V2V Technology Gets Its First Big Test
News 8/27/2012 14 comments The US Department of Transportation launched the first big test of V2V and V2I technologies last week, equipping nearly 3,000 cars, trucks, and buses in Michigan with modules that might one day prevent up to 80 percent of the crashes on American roadways.
LEDs Need Circuit Protection, Too
News 8/20/2012 6 comments Designers of LED-based systems may be glossing over one of the most important components, leaving their products susceptible to catastrophic failures, a circuit protection manufacturer said recently.
Robot Provides Virtual Medical Care
News 8/17/2012 13 comments iRobot and InTouch Health have joined forces to create a state-of-the-art device called RP-VITA, which is making it easier for doctors to visit hospitalized patients' bedsides even if they can't get there in person.
Blurring the Lines of Control
News 8/13/2012 8 comments Robot servo motion is increasingly being directly controlled using standard line controllers integrating advanced kinematics, networking, and operator interface support.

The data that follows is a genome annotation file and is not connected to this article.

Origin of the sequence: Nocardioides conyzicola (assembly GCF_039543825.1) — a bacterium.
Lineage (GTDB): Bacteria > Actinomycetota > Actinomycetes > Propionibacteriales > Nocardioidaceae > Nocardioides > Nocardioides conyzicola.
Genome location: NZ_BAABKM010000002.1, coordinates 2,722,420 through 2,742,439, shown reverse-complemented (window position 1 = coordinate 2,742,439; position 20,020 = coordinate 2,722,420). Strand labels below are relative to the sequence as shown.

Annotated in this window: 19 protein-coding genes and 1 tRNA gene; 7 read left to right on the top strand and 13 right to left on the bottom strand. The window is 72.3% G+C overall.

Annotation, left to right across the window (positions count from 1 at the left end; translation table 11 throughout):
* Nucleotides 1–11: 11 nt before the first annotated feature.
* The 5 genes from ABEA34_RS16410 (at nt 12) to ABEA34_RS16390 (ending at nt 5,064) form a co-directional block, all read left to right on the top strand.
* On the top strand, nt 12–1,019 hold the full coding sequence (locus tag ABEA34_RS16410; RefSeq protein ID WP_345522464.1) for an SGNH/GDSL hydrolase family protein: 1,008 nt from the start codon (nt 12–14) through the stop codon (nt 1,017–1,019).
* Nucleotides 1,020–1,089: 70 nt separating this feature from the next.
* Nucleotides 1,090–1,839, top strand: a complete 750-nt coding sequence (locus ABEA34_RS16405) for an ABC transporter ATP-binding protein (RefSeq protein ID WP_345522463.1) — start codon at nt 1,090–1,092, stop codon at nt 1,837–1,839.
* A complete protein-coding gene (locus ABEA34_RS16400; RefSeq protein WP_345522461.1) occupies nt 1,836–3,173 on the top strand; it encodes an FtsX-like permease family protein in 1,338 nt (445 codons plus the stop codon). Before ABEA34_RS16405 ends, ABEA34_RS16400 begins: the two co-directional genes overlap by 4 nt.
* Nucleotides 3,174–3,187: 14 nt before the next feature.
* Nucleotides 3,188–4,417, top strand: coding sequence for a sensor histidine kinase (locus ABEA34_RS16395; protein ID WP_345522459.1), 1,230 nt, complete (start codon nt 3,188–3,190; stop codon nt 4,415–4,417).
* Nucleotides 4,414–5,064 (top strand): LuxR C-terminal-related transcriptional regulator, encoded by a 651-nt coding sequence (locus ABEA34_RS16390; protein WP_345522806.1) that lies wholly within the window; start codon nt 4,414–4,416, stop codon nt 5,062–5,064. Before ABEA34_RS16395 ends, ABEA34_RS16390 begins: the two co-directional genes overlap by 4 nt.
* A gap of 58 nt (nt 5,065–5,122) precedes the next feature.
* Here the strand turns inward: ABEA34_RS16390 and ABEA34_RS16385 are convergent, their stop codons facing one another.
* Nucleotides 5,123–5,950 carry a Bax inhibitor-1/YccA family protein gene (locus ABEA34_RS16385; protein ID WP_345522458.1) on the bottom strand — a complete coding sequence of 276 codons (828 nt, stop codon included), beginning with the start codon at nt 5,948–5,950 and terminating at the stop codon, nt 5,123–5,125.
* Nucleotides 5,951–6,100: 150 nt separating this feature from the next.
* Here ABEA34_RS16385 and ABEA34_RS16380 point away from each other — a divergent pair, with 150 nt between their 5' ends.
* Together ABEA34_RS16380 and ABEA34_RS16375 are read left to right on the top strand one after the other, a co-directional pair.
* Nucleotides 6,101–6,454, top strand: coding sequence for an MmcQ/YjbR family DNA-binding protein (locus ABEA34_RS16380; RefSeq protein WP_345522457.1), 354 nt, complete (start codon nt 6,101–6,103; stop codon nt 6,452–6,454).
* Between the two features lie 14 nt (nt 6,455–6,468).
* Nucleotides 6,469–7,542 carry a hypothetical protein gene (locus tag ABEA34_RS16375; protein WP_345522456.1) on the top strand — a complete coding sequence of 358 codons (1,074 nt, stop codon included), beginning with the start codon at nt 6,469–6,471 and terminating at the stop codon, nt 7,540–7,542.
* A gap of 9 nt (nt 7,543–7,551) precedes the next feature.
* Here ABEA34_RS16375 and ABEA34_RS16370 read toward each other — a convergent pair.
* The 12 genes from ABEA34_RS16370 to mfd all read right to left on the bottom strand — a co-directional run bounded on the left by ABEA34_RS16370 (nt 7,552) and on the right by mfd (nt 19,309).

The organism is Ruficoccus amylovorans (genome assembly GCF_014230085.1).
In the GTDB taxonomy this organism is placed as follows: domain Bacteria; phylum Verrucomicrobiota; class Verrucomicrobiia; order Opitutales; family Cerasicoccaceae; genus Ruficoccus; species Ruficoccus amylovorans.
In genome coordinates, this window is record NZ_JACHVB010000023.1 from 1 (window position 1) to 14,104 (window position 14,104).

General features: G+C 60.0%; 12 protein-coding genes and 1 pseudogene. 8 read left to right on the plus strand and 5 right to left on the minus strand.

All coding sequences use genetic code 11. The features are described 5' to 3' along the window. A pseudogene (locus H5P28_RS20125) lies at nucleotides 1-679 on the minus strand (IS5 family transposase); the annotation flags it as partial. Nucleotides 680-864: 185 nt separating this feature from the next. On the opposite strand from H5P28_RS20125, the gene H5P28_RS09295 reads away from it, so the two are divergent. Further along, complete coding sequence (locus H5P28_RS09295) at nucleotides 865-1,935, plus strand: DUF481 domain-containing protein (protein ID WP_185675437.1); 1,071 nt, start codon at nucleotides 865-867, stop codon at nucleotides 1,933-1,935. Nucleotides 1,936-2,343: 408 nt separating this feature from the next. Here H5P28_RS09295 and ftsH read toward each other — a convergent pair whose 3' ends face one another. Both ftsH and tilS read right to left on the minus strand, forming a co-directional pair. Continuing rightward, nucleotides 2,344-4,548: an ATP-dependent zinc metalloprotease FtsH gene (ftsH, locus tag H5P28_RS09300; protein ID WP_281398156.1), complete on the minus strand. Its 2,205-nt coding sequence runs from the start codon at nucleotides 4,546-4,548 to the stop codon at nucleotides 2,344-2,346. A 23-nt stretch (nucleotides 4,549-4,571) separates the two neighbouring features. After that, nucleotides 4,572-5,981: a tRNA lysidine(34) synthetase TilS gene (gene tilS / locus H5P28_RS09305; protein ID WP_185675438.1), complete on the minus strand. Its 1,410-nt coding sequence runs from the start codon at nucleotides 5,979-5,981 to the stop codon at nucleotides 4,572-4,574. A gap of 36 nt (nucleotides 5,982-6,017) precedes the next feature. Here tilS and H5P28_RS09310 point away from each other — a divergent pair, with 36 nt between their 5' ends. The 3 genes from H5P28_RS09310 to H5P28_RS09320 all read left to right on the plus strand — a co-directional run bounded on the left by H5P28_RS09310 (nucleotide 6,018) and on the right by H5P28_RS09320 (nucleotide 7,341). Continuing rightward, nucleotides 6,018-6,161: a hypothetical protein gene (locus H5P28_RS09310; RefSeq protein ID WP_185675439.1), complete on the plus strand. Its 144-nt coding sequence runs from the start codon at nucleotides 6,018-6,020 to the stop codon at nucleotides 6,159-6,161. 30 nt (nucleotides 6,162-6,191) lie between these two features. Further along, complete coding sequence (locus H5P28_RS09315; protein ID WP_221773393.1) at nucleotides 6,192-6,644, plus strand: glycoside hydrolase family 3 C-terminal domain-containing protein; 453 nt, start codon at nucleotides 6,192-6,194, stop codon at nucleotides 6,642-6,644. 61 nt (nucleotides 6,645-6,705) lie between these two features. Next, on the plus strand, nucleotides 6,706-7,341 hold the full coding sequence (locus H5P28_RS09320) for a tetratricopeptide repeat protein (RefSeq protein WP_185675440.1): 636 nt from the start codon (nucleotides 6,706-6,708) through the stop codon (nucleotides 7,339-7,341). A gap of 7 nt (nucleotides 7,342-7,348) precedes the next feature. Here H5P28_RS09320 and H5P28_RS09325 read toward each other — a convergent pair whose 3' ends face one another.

Robot Will Harvest Your Crops
News 8/10/2012 13 comments A multinational engineering project aims to create an intelligent robotics platform that can identify and harvest specific types of crops to help foster sustainable agriculture.
Update: Curiosity Rover Lands on Mars
News 8/6/2012 14 comments Curiosity carries 10 science instruments. Some of the tools are the first of their kind on Mars, including a laser-firing instrument for checking elemental composition of rocks from a distance.
Samsung's Galaxy line of smartphones used to fare quite well in the repairability department, but last year's flagship S5 model took a tumble, scoring a meh-inducing 5/10. Will the newly redesigned S6 lead us back into star-studded territory, or will we sink further into the depths of a repairability black hole?
In 2003, the world contained just over 500 million Internet-connected devices. By 2010, this figure had risen to 12.5 billion connected objects, almost six devices per individual with access to the Internet. Now, as we move into 2015, the number of connected 'things' is expected to reach 25 billion, ultimately edging toward 50 billion by the end of the decade.
NASA engineer Brian Trease studied abroad in Japan as a high school student and used to fold fast-food wrappers into cranes using origami techniques he learned in library books. Inspired by this, he began to imagine that origami could be applied to building spacecraft components, particularly solar panels that could one day send solar power from space to be used on earth.
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